When I was in my teens and early 20s, there were a number of albums that I would have liked to buy but couldn’t afford — intriguing records I hadn’t heard and couldn’t justify spending the money on. What if I bought one and hated it? I was out $12 or $15, and that just wasn’t acceptable.
So record reviews were important. I discovered several albums on this list from reviews. One of them is an awkwardly titled Charlie Parker double-record anthology called “Bird/The Savoy Recordings (Master Takes),” which comprises every officially released piece that the great alto saxophonist recorded for Savoy, from 1944 to ’48.
Needless to say, it was not the sort of thing I could pick up on a whim. But I ran across a review by Robert Palmer in Rolling Stone, dated Sept. 9, 1976, that convinced me to give it a try. (Yes, I still have it, tucked inside the album sleeve.) Among other things, Palmer wrote:
Parker didn’t just “sing” the blues, he preached them with the fervor of an evangelist; only in the world of born-again church, healing services and holy dances are there adequate analogies for his particular kind of power.
Of the Savoy anthology, Palmer added: “Should we call it the one essential jazz album? The most important collection in American music in print? The most rewarding musical compendium in the world?” It was pretty hard to resist such praise. And the album lives up to the hype.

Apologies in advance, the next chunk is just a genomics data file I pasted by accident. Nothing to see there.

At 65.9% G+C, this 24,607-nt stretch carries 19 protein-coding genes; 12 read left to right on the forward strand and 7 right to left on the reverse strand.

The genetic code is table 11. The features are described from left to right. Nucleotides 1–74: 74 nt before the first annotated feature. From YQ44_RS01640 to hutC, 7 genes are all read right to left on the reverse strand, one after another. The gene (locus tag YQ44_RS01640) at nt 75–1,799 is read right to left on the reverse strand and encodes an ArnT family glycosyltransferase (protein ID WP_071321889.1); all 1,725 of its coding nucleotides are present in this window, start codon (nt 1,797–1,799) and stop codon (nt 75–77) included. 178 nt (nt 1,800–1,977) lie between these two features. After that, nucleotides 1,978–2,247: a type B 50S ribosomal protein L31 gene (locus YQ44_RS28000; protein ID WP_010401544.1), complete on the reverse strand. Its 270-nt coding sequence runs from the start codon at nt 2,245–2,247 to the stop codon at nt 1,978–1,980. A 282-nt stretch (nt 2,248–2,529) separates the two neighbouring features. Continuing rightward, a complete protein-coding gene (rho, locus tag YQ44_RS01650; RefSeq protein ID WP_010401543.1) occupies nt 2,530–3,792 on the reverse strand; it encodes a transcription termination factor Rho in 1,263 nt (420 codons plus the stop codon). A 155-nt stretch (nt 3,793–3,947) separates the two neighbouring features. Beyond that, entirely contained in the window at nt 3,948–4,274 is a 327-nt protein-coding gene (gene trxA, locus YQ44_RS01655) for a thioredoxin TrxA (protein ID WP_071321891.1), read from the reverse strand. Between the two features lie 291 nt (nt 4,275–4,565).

No one could play like Parker. His technique was unparalleled; the sheets of notes that he’d call forth from his horn sounded literally impossible to play, and by anyone else they would have been. His tone was flawless. And he played with depth and feeling.
There are some odd match-ups on the Savoy recordings, with a number of early songs featuring a neophyte Miles Davis on trumpet and Dizzy Gillespie on piano. Parker must have heard something in Miles that showed what he would become. Gillespie, already a star in his own right, probably just wanted to be there.
Many of the pieces sound similar and are played at a breakneck tempo; you just listen to Parker and try to hang on. For me, though, the standout is “Parker’s Mood,” a slowed-down blues into which Parker pours every last piece of his humanity. It is an astonishing accomplishment. If the Savoy recordings are the greatest American album, then “Parker’s Mood” may be the greatest American song — the mark of a genius who, tragically, would soon fall victim to addiction and an early death.
It’s a shame that so many great compilations are allowed to go out of print, only to be replaced by newer collections that lack the charms of their predecessors. “The Savoy Recordings” appears to be long gone, and I don’t have a record player. It looks like “The Complete Savoy & Dial Master Takes” is a reasonably good facsimile.
For me, Charlie Parker’s Savoy recordings represent not just the power of music but the power of the written word as well. Thank you, Robert Palmer.